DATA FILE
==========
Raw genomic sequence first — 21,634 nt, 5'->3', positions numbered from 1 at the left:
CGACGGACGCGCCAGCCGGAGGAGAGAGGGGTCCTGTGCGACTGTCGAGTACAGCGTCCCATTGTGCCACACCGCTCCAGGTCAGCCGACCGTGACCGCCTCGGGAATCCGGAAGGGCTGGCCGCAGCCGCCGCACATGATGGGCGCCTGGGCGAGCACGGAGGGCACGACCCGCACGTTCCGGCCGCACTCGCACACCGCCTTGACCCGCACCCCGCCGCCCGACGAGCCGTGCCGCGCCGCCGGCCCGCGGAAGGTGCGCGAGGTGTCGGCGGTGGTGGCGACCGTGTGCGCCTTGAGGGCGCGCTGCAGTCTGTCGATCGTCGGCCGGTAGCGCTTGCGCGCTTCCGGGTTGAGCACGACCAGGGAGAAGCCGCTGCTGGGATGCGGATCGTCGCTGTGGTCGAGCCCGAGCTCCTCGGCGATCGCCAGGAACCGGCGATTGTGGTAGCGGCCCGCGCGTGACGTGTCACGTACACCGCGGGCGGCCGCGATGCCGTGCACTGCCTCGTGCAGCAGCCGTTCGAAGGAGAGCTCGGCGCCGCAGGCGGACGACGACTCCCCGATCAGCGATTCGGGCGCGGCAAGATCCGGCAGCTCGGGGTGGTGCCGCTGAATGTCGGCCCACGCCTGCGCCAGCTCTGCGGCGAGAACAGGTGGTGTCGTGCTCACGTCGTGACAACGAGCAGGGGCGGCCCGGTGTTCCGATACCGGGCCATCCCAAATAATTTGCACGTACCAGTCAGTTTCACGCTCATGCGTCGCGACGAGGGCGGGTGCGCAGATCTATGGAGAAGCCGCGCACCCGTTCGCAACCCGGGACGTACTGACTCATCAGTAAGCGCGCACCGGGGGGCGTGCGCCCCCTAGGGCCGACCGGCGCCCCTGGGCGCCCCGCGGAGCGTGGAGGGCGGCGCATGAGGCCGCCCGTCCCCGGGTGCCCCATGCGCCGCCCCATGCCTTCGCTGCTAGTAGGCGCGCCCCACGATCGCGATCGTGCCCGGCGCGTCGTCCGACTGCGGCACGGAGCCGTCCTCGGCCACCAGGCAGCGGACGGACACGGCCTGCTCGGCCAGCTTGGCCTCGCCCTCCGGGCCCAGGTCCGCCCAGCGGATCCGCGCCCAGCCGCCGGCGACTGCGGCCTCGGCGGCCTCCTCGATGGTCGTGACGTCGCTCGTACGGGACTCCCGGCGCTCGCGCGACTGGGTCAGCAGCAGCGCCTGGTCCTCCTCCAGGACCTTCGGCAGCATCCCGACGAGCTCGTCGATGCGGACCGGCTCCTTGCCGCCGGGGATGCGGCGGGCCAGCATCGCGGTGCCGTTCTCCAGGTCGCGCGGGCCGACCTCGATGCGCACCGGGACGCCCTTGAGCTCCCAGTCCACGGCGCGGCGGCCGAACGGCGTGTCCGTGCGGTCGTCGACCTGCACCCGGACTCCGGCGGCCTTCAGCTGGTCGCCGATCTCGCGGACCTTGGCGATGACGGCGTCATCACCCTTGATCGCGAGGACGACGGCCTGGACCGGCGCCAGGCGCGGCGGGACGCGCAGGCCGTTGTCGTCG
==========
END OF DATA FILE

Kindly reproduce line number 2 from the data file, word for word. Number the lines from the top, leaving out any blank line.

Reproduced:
CGACGGACGCGCCAGCCGGAGGAGAGAGGGGTCCTGTGCGACTGTCGAGTACAGCGTCCCATTGTGCCACACCGCTCCAGGTCAGCCGACCGTGACCGCCTCGGGAATCCGGAAGGGCTGGCCGCAGCCGCCGCACATGATGGGCGCCTGGGCGAGCACGGAGGGCACGACCCGCACGTTCCGGCCGCACTCGCACACCGCCTTGACCCGCACCCCGCCGCCCGACGAGCCGTGCCGCGCCGCCGGCCCGCGGAAGGTGCGCGAGGTGTCGGCGGTGGTGGCGACCGTGTGCGCCTTGAGGGCGCGCTGCAGTCTGTCGATCGTCGGCCGGTAGCGCTTGCGCGCTTCCGGGTTGAGCACGACCAGGGAGAAGCCGCTGCTGGGATGCGGATCGTCGCTGTGGTCGAGCCCGAGCTCCTCGGCGATCGCCAGGAACCGGCGATTGTGGTAGCGGCCCGCGCGTGACGTGTCACGTACACCGCGGGCGGCCGCGATGCCGTGCACTGCCTCGTGCAGCAGCCGTTCGAAGGAGAGCTCGGCGCCGCAGGCGGACGACGACTCCCCGATCAGCGATTCGGGCGCGGCAAGATCCGGCAGCTCGGGGTGGTGCCGCTGAATGTCGGCCCACGCCTGCGCCAGCTCTGCGGCGAGAACAGGTGGTGTCGTGCTCACGTCGTGACAACGAGCAGGGGCGGCCCGGTGTTCCGATACCGGGCCATCCCAAATAATTTGCACGTACCAGTCAGTTTCACGCTCATGCGTCGCGACGAGGGCGGGTGCGCAGATCTATGGAGAAGCCGCGCACCCGTTCGCAACCCGGGACGTACTGACTCATCAGTAAGCGCGCACCGGGGGGCGTGCGCCCCCTAGGGCCGACCGGCGCCCCTGGGCGCCCCGCGGAGCGTGGAGGGCGGCGCATGAGGCCGCCCGTCCCCGGGTGCCCCATGCGCCGCCCCATGCCTTCGCTGCTAGTAGGCGCGCCCCACGATCGCGATCGTGCCCGGCGCGTCGTCCGACTGCGGCACGGAGCCGTCCTCGGCCACCAGGCAGCGGACGGACACGGCCTGCTCGGCCAGCTTGGCCTCGCCCTCCGGGCCCAGGTCCGCCCAGCGGATCCGCGCCCAGCCGCCGGCGACTGCGGCCTCGGCGGCCTCCTCGATGGTCGTGACGTCGCTCGTACGGGACTCCCGGCGCTCGCGCGACTGGGTCAGCAGCAGCGCCTGGTCCTCCTCCAGGACCTTCGGCAGCATCCCGACGAGCTCGTCGATGCGGACCGGCTCCTTGCCGCCGGGGATGCGGCGGGCCAGCATCGCGGTGCCGTTCTCCAGGTCGCGCGGGCCGACCTCGATGCGCACCGGGACGCCCTTGAGCTCCCAGTCCACGGCGCGGCGGCCGAACGGCGTGTCCGTGCGGTCGTCGACCTGCACCCGGACTCCGGCGGCCTTCAGCTGGTCGCCGATCTCGCGGACCTTGGCGATGACGGCGTCATCACCCTTGATCGCGAGGACGACGGCCTGGACCGGCGCCAGGCGCGGCGGGACGCGCAGGCCGTTGTCGTCG